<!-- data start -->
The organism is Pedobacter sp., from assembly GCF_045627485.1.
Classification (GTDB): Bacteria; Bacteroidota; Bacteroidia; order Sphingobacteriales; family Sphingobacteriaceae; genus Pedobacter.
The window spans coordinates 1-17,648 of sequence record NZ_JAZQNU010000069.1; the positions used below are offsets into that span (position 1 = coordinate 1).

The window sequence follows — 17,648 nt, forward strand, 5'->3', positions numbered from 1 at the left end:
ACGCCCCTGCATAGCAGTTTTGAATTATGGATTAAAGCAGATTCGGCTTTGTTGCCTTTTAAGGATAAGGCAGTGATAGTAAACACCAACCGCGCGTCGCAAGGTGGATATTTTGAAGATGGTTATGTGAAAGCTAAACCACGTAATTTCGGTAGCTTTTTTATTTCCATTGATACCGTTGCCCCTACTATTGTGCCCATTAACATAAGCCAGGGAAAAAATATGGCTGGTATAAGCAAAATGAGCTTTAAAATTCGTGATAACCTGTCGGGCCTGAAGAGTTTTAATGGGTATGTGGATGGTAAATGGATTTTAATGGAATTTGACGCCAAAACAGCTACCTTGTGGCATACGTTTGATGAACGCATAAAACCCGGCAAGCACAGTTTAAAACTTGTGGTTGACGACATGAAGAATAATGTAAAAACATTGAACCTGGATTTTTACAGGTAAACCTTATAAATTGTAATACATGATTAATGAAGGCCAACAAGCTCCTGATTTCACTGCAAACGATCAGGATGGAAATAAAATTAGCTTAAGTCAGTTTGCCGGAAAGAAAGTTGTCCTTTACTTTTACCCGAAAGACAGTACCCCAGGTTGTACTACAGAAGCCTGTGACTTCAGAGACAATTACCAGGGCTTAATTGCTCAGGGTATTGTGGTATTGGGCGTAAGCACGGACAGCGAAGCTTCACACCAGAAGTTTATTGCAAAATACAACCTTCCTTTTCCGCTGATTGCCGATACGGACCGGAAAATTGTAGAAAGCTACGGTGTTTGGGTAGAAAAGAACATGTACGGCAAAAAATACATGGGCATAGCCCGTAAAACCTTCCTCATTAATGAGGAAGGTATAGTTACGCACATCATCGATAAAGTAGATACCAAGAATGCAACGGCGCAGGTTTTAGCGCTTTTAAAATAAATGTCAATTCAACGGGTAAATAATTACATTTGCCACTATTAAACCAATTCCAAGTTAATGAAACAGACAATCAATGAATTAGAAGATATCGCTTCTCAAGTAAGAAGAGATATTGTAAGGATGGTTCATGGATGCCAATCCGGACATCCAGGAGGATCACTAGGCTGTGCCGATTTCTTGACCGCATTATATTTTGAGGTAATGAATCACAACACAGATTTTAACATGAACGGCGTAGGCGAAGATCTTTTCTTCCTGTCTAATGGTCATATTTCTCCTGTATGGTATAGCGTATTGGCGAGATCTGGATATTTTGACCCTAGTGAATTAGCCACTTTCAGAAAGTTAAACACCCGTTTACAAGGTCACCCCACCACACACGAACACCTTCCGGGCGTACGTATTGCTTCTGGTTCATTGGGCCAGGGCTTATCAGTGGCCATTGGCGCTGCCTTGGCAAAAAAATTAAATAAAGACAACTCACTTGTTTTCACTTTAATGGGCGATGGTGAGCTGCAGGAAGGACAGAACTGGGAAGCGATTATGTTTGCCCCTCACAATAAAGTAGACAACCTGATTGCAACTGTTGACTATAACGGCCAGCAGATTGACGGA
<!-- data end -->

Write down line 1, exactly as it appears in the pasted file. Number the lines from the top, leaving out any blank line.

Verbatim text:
The organism is Pedobacter sp., from assembly GCF_045627485.1.